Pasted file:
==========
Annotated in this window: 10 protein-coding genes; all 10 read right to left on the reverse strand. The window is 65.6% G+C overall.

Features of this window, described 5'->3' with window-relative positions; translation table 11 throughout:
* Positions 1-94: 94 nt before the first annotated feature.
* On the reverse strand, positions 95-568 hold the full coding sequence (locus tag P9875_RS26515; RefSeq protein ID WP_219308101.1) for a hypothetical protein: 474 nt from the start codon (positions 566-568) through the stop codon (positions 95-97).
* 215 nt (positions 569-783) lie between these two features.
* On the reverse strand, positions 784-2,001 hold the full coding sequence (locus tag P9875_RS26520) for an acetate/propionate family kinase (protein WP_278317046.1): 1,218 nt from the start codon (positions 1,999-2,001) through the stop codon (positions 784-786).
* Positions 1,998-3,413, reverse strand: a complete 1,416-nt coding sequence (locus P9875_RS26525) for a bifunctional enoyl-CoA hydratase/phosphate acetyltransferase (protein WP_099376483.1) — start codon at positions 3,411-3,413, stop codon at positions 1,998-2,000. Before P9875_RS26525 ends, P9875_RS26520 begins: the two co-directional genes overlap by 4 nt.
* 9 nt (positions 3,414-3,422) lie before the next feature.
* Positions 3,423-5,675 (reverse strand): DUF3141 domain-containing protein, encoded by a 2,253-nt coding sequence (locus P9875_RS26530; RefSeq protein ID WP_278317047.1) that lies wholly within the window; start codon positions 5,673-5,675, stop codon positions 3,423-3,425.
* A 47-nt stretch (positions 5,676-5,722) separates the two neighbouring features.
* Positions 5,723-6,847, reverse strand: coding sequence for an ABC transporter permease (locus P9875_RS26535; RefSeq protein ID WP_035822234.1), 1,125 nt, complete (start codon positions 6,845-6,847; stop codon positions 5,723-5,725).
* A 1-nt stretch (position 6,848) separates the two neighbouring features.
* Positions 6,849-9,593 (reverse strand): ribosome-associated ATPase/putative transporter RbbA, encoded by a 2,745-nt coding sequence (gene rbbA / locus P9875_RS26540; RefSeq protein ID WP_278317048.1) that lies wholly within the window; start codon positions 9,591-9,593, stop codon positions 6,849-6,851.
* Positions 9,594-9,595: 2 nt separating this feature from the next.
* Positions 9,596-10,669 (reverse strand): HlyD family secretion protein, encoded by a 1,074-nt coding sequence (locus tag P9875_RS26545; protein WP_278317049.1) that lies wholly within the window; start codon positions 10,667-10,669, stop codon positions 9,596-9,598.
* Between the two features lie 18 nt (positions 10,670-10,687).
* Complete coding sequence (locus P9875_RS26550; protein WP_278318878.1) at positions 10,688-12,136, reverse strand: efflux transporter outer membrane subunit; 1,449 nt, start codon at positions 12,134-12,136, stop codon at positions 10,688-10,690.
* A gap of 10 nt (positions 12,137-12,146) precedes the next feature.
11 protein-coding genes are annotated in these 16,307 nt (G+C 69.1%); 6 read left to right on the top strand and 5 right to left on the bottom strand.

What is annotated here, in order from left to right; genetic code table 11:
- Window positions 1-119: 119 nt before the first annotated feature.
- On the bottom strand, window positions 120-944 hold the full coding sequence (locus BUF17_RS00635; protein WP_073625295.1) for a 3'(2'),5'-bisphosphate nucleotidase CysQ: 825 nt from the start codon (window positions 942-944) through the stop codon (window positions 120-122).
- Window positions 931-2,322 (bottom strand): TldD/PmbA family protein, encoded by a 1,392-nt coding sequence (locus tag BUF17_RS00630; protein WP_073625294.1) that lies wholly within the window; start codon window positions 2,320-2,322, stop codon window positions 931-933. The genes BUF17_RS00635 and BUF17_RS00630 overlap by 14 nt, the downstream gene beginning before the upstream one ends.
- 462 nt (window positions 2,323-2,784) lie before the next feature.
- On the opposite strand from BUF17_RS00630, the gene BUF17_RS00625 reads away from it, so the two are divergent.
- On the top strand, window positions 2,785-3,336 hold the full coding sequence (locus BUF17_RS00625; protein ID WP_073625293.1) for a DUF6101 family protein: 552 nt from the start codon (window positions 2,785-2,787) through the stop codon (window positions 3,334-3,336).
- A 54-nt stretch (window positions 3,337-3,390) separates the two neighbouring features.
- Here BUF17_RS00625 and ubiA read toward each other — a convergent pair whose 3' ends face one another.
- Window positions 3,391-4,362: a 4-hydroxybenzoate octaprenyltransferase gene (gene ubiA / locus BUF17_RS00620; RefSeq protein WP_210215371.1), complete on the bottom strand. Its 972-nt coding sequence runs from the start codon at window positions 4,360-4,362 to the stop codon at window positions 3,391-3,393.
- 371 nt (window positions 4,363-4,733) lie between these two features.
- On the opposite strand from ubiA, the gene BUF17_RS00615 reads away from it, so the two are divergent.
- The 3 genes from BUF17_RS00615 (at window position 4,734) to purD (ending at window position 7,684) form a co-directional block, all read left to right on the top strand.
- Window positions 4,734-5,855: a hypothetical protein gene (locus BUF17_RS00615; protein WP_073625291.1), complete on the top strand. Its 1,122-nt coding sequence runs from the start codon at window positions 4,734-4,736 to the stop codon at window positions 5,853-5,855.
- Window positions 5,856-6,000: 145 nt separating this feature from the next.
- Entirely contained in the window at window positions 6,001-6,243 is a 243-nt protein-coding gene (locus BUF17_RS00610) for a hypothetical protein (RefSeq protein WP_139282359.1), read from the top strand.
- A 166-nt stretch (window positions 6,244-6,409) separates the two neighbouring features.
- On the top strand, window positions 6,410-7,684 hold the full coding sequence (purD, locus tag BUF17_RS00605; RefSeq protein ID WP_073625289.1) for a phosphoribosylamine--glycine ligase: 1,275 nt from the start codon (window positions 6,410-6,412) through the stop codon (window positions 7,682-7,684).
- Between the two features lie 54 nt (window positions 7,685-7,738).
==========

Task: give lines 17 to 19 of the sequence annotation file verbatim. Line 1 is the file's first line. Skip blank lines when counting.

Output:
* Complete coding sequence (locus P9875_RS26550; protein WP_278318878.1) at positions 10,688-12,136, reverse strand: efflux transporter outer membrane subunit; 1,449 nt, start codon at positions 12,134-12,136, stop codon at positions 10,688-10,690.
* A gap of 10 nt (positions 12,137-12,146) precedes the next feature.
11 protein-coding genes are annotated in these 16,307 nt (G+C 69.1%); 6 read left to right on the top strand and 5 right to left on the bottom strand.